Thanks for the advice!
To be honest I had wanted to switch him right to the raw meat and bones, even gave him a very fresh (and wiggling, lol) sardine once when we were cooking some for ourselves. He swallowed it right down without even a bite.
I'm not sure exactly how big your dog is but if he is a mini poodle, I doubt he is very large. I doubt he could swallow a whole chicken wing. I don't mean the little small drumstick and the other part seperated. I mean them still hooked together. It's probably not a real big deal if he does. A dog's only purpose for chewing is to make the food small enough to fit down the throat. If it does that, there is no need to chew.
However, you do want him to chew for white teeth so the secret is to feed him large enough pieces that he can't swallow it without chewing. A drumstick would probably fit the bill in that department. Maybe a thigh. I doubt he can swallow a whole wing.
I've seen videos on youtube of dogs eating wings and they are so careful- crunching off small bits at a time- I was thinking if I went this route first he'd have the understanding that this really is for him, not just a scrap that fell on the ground that he'd better wolf down before I take it away, lol. And then hopefully he'd learn to crunch up and chew it as he goes.
My dogs are a little larger than yours (Great Danes). They can swallow a chicken leg quarter whole and do so regularly. IT doesn't mean they don't chew it. They crunch it a few times and then swallow it down.
Don't think of dog eating manners in the same terms as human manners. When we eat food, we chew it into a mush before swallowing. Digestion begins in the mouth. Dogs merely crunch the food until it's small enough to fit down their throat then they swallow it. Digestion for a dog, begins in the stomach. Occasionally, particularly when first learning, dogs may swallow a piece that is too large. In that case, they merely bring it back up, re-chew it and swallow it again. My dogs have done that countless times. It's rare now, but it still happens occasionally.
Sure would be nice to not mess with the grinder though!
Let him do his own grinding. You won't ever have to have dental work done if he eats his own animal parts by himself.
As far as the veggies, I had them purreed to juice and pulp, so I'm sure his teeth and jaw structure shouldn't inhibit the digestion, though possibly his belly would still struggle?
The big thing is that there are no nutrients in fruits and veggies that aren't in the meat, bones, and organs of the prey animals that eat them. Your dog gains nothing even by eating even pureed fruits and veggies. If you want to feed them, fine. They probably won't do any harm but don't expect them to contribute anything to your dog's health.
I'd read somewhere that wolves will go for the stomach and intestines of their prey first since that was the main source of their veggies- I was trying to simulate that with the purree in the mix.
Lot of people have read that. However, From David Mech's Wolves: Behavior, Ecology and Conservation
"Wolves usually tear into the body cavity of large prey and...consume the larger internal organs, such as lungs, heart and liver. The large rumen [, which is one of the main stomach chambers in large ruminant herbivores,]...is usually punctured during removal and its contents spilled. The vegetation in the intestinal tract is of no interest to the wolves, but the stomach lining and intestinal wall are consumed, and their contents further strewn about the kill site."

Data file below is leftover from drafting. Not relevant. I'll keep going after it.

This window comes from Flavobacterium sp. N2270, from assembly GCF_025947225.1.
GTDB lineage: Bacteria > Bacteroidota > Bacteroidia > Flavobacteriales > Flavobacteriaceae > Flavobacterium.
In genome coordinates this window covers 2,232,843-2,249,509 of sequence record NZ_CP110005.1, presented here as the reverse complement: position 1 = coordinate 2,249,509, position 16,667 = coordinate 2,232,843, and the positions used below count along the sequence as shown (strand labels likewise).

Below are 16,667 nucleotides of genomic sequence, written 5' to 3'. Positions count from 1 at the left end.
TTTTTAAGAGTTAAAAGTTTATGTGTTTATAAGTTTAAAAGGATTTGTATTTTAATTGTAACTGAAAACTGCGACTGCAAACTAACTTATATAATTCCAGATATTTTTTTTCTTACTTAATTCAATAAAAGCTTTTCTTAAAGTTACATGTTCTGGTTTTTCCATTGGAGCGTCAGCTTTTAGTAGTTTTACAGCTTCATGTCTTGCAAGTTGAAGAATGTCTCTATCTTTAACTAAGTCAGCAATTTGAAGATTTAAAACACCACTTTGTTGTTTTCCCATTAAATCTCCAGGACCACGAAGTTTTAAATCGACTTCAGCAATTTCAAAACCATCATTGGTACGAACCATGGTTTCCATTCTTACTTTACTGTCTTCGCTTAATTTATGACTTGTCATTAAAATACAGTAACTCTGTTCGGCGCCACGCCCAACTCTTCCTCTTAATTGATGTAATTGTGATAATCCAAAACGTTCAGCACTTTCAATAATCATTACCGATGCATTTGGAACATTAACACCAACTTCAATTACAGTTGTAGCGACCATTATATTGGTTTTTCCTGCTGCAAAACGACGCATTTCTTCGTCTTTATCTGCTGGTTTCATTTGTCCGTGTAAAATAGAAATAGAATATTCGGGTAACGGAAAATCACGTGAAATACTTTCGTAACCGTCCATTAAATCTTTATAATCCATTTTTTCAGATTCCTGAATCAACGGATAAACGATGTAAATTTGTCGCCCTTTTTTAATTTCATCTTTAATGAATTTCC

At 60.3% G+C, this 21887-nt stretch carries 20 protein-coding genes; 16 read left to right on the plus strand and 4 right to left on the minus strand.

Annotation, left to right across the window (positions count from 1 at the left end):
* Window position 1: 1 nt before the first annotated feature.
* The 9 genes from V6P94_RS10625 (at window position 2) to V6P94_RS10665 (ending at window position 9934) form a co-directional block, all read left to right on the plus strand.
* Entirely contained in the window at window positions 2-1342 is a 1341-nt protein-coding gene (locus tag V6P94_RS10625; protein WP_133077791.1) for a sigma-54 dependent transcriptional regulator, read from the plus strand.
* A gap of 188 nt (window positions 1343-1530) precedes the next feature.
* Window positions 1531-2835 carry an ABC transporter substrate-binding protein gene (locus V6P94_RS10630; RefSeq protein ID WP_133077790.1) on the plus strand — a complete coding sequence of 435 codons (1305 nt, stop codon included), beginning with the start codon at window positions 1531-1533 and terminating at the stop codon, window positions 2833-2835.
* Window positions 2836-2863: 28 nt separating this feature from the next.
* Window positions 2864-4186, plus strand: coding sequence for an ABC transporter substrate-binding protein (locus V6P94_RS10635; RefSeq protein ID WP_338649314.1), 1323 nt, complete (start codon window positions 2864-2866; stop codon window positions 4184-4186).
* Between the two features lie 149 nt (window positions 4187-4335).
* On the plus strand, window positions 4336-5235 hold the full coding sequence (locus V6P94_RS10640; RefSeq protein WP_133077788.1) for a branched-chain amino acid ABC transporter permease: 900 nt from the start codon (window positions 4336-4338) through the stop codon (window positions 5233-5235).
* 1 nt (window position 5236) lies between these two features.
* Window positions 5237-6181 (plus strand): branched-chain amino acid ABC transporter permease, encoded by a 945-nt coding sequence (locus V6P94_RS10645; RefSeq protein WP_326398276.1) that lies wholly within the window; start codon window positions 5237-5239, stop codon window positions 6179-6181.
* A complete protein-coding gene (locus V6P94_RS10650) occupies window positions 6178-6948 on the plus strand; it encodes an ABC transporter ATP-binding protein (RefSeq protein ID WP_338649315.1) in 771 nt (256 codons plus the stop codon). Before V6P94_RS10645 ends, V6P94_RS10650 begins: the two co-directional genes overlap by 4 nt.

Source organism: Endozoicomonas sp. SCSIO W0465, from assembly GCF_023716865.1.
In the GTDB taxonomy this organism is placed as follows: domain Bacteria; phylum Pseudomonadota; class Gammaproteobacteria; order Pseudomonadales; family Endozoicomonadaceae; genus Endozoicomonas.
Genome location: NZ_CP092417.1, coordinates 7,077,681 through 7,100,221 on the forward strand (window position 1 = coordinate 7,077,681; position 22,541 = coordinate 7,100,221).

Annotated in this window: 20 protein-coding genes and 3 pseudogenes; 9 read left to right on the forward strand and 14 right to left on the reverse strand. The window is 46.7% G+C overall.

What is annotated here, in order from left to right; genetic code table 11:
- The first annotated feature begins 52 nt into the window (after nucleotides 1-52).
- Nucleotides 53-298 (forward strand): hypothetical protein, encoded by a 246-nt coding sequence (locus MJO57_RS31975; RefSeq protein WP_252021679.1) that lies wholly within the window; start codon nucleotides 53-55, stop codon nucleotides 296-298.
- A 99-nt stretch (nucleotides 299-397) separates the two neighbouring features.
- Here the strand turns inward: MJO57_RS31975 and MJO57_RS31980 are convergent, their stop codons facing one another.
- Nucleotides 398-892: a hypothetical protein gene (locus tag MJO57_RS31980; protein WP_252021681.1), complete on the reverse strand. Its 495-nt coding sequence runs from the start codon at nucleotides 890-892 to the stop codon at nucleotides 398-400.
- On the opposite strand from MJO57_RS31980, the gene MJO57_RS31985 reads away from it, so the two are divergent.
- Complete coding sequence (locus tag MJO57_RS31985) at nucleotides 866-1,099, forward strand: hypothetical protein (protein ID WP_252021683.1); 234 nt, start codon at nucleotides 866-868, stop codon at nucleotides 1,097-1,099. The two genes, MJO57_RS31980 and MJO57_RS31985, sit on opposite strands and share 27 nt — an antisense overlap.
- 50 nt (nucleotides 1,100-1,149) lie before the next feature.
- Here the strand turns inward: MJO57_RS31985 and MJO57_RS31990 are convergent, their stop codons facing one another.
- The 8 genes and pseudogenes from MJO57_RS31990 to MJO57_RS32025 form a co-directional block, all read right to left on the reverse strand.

"To grow and maintain their own bodies, wolves need to ingest all the major parts of their herbivorous prey, except the plants in the digestive system."
David Mech is considered the world's foremost wild wolf researcher spending 30 years observing wolves in the wild.
In the case of my own dogs, I have fed them whole rabbits on many occasions. They always rip open the body cavity, pull out the stomach, sissor it open with their teeth, shake out the contents and eat the stomach. My dogs just pull out the intestines and leave them in a neat little pile otherwise untouched. They then consume the rest of the rabbit leaving not a scrap of anything else.
Also the MOST open minded vet I've ever talked to had basically this to say about feeding raw= It certainly is no worse than feeding dry if you can learn to cover all his nutritional needs, but the studies really haven't been done yet to show it's better. (I do understand that this doesn't mean it ISN'T better either though, lol)
Keep that vet!!! The only rules for raw feeding that are carved in stone are:
1. Feed a variety of animal parts from a variety of animals.
2. Feed mostly meat, some, bone, and some organs. The exact ratios aren't all that important.
All nutritional needs will be met. It has been that way for millions of years. Nature designed it that way. It has been that way with my dogs for over 7 years.
I know you're right about the teeth-cleaning aspect of letting him chew up his bone, I do view my current regimen as lacking in that respect. I think what I'd like to do eventually is give his morning meal one way, and his evening meal the other.
If you insist on grinding your dog's raw food, you are just dumbing down his diet. You gain nothing by grinding and you loose a lot. That doesn't mean every meal needs to have bones. It's fine to feed boneless meals. I do a ver times a week but he needs whole foods. Remember he enjoys eating whole foods just as you do. How would you like your filet mignon ground? Or lobster tail?
Anyway, think about it. After you get used to feeding whole parts, you won't feel a need to grind. Watching dogs tackle whole parts is a joy.